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Dennis Sheil

Dennis Shield, one of 200 convicts transported on the Guilford [Guildford], August 1811

Name, Aliases & Gender

Name: Dennis Sheil
Aliases: Shiel, Sheen, Sheild, Sheilds
Gender: m

Birth, Occupation & Death

Date of Birth: -
Occupation: Tailor
Date of Death: 24th March, 1840
Age: -

Life Span

Life span

Male median life span was 53 years*

* Median life span based on contributions

Conviction & Transportation

Sentence Severity

Sentence Severity

Sentenced to Life

Crime: Stealing
Convicted at: Old Bailey
Sentence term: Life
Ship: Guildford
Departure date: August, 1811
Arrival date: 18th January, 1812
Place of arrival New South Wales
Passenger manifest Travelled with 13 other convicts

References

Primary source: Australian Joint Copying Project. Microfilm Roll 87, Class and Piece Number HO11/2, Page Number 48
Source description: This record is one of the entries in the British convict transportation registers 1787-1867 database compiled by State Library of Queensland from British Home Office (HO) records which are available on microfilm as part of the Australian Joint Copying Project.

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Community Contributions

Alan Rogers on 14th May, 2013 wrote:

Permission to Marry 6,11 Oct 1817 Reel 6005 4/3497
Married Mary Bradbury 10 Nov 1817 Sydney Vol 7/280
Conditional Pardon 31 Jan 1818 Reel 774 4/4430
13 children
3rd child Mary Sheil born 23 Feb 1820 Campbelltown

Phil Hands on 6th August, 2017 wrote:

On the 1st November 1809, Dennis appeared at the Old Bailey charged with stealing 56 yards printed calico, valued at 5 shillings and 1 penny. He was found guilty and sentenced to death, but this sentence was commuted to transportation to the colonies for life.
Left England on 3rd September 1811.
Ship:- the ‘Guildford’ sailed with 200 male convicts on board of which 1 died during the voyage.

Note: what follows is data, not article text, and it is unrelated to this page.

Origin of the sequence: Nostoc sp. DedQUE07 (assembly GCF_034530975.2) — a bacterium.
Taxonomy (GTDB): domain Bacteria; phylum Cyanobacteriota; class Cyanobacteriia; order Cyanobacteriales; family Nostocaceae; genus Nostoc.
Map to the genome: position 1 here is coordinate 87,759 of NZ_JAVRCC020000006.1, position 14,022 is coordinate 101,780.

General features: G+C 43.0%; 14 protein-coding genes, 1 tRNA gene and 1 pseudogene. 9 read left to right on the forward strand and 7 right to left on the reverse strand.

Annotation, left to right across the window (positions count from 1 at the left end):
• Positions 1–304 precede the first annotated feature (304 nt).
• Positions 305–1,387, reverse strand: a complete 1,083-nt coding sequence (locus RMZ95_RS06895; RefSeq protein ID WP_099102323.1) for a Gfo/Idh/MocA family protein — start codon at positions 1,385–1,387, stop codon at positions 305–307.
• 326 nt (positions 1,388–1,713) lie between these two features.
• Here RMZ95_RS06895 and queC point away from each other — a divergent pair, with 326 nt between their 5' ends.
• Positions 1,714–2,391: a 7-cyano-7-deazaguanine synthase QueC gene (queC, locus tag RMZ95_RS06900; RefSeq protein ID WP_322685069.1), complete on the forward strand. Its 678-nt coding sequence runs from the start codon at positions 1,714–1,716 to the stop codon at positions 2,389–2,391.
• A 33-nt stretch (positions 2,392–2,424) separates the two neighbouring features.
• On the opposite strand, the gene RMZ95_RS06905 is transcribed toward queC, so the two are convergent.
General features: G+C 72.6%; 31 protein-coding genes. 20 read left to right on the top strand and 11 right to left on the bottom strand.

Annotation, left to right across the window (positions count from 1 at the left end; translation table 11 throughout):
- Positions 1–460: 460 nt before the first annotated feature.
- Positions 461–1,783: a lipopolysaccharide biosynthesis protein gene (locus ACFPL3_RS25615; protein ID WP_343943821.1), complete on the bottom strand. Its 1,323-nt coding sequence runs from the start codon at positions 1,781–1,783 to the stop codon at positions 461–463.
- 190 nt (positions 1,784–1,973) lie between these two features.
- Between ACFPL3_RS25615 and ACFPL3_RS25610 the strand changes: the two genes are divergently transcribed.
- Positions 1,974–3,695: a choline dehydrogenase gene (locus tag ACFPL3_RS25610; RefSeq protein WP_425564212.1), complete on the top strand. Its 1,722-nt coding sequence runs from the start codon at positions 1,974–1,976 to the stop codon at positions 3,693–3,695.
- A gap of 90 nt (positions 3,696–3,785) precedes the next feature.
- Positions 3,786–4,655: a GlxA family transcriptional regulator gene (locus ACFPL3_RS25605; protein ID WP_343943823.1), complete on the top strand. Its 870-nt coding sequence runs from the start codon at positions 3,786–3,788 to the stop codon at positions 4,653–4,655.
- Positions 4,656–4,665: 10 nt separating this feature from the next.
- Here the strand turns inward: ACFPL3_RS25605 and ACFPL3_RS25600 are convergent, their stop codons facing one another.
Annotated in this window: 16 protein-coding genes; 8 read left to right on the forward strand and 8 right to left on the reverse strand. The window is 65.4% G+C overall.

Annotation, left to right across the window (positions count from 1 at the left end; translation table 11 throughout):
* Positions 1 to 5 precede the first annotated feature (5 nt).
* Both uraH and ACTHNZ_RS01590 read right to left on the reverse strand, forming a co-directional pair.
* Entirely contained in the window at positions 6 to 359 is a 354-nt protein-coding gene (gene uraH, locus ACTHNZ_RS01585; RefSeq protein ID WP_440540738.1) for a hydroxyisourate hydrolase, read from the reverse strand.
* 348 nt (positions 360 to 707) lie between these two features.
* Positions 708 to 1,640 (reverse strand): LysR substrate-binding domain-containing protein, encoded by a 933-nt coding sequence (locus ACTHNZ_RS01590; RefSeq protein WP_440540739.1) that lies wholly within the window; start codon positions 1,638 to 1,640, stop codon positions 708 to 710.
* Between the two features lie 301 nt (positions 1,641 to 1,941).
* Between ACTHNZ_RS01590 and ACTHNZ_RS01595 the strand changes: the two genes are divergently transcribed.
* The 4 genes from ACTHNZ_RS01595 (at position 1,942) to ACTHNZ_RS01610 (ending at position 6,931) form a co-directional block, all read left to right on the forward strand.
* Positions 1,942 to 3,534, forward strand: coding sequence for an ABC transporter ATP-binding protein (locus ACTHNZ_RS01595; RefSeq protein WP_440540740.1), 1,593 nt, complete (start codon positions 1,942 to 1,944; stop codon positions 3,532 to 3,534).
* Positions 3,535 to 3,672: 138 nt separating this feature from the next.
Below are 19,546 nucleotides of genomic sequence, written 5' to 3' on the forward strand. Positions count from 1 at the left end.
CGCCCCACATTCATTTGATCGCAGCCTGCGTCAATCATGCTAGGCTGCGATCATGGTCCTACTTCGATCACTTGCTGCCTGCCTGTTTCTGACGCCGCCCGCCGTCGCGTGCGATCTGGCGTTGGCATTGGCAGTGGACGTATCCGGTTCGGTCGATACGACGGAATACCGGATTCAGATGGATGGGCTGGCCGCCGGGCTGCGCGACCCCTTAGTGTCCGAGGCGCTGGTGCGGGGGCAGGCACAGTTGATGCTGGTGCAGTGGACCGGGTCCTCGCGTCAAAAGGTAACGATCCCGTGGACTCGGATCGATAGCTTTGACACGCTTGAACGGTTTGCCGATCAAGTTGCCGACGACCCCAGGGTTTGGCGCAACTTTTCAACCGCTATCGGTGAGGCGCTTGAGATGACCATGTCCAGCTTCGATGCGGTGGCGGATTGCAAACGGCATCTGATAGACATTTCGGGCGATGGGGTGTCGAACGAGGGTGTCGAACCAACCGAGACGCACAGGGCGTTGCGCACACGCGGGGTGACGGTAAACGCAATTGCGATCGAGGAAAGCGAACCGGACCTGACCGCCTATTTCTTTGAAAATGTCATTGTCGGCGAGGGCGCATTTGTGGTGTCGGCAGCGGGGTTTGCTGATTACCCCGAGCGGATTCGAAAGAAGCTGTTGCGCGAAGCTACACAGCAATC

Arrived on 18th January 1812.

Married free settler Mary Bradbury (daughter of convict William Bradbury, Guildford 1812 & his wife Elizabeth) on 10th November 1817 at Sydney, they had 13 children between 1818-1835.

On the 31st January 1818, Dennis was granted a Full Pardon, His description in the Book of Convict Pardons is as follows:-
Age - 29 years
Height - 5ft 8ins
Complexion - Fair
Hair - brown
Eyes - hazel, but blind in right eye.
Occupation - tailor.

Dennis established his tailor’s shop in Sydney at the spot where Farmers’ store now stands. He continued his business there for a few years and then moved his business to Goulburn for another few years before moving back to Campbelltown where he died on 24th March 1840.

The Australian (Sydney) Tuesday 31st March 1840 p. 3
Death.
At his Residence, Campbell Town on the 24th instant, Mr Dennis Shiel, aged 69, leaving Fix this texta wife and large family to deplore his loss, and much regretted by all who knew him.

Phil Hands on 6th August, 2017 wrote:

Old Bailey Trial Transcript.
Reference Number: t18091101-34

343. DENNIS SHIELD was indicted for feloniously stealing on the 29th of September , 56 yards of printed callico, value 5 l. the property of George Bateman and Francis Todd ; in the dwelling-house of Francis Todd .
FRANCIS TODD . I am partner to George Bateman , No. 4, Bread-street .
Q. Is the ware-house part of the dwelling-house. - A. Yes. The dwelling-house is above the ware-house; I live in the house only; we occupy the ware-house for our business, and the upper part for my dwelling-house.
Q. For some time back has the prisoner been your porter . - A. For a couple of months.
Q. On the 29th of September, had you directed the prisoner to take any goods out of the ware-house to serve customers. - A. Yes.
Q. Are these the three invoices that you gave him. - A. These are the three invoices that were given to me by the boy who made them out. I gave them to him and read them over to him; I gave the sheet and he laid the sheet. I gave him the goods myself corresponding to that invoice, previous to my giving him the goods. I told him to lay the wrapper or sheet.